Saturday, December 01, 2007
FYI - LET THE CATHOLIC BEWARE
JEWISH MAGIC AND SUPERSTITION: A STUDY IN FOLK RELIGION, Joshua Trachtenberg, Foreword by Moshe Idel
Chapter 3 - "The Powers of Evil", subheading "Terminology"
It may not be amiss if before we proceed to a consideration of the features of this demonology, we devote a few lines to the nomenclature employed in our literature. The terms most frequently met with are those made familiar in the ancient literature of the Jews:mazzik, from a root which means "to damage, destroy"; shed, an obscure word which occurs in the Bible in the plural, and which in the Talmudic literature acquired the exclusive sense of "demon"; and ruah, "spirit," often ra'ah, "evil spirit." (Trachtenberg, p. 27, emphasis mine - ct)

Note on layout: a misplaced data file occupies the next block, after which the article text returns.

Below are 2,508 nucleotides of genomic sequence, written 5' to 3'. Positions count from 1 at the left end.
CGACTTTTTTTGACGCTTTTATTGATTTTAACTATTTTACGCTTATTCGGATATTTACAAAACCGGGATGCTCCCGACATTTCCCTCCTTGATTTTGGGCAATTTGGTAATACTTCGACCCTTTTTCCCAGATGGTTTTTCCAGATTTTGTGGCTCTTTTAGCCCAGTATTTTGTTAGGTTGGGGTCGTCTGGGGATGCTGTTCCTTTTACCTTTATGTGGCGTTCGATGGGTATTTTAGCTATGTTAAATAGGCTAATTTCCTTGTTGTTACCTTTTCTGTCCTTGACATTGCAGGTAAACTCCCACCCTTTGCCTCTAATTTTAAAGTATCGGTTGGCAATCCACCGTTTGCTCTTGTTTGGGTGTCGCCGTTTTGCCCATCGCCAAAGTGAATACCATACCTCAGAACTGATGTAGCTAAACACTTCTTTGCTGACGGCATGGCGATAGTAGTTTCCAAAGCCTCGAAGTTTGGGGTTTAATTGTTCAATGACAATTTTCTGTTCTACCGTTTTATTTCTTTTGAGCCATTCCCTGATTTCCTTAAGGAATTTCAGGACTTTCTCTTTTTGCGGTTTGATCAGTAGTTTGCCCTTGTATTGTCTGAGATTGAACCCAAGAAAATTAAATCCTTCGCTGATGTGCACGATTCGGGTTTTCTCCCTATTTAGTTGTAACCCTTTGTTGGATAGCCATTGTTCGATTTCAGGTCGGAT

Welcome to the Ruah Spirituality Center of the Sisters of Charity of The Incarnate Word in Houston, Texas where you can read "Ruah cannot be translated by any single English word."
But apparently it can, since it is a Jewish word that means "spirit" according to an expert in Jewish spirituality, and it is often used in conjunction with ra'ah to designate an evil spirit.
So what's it doing in a Catholic retreat center when we have a perfectly good Catholic word to designate spirit--"Holy Spirit" or "Holy Ghost"? Why is it trendy in Roman Catholicism to borrow from the Jews?
Of course since the nuns are offering centering prayer, Taize prayer, Tai Chi and yoga, it just might be that ruah ra'ah has made an appearance in their spirituality center and found itself at home.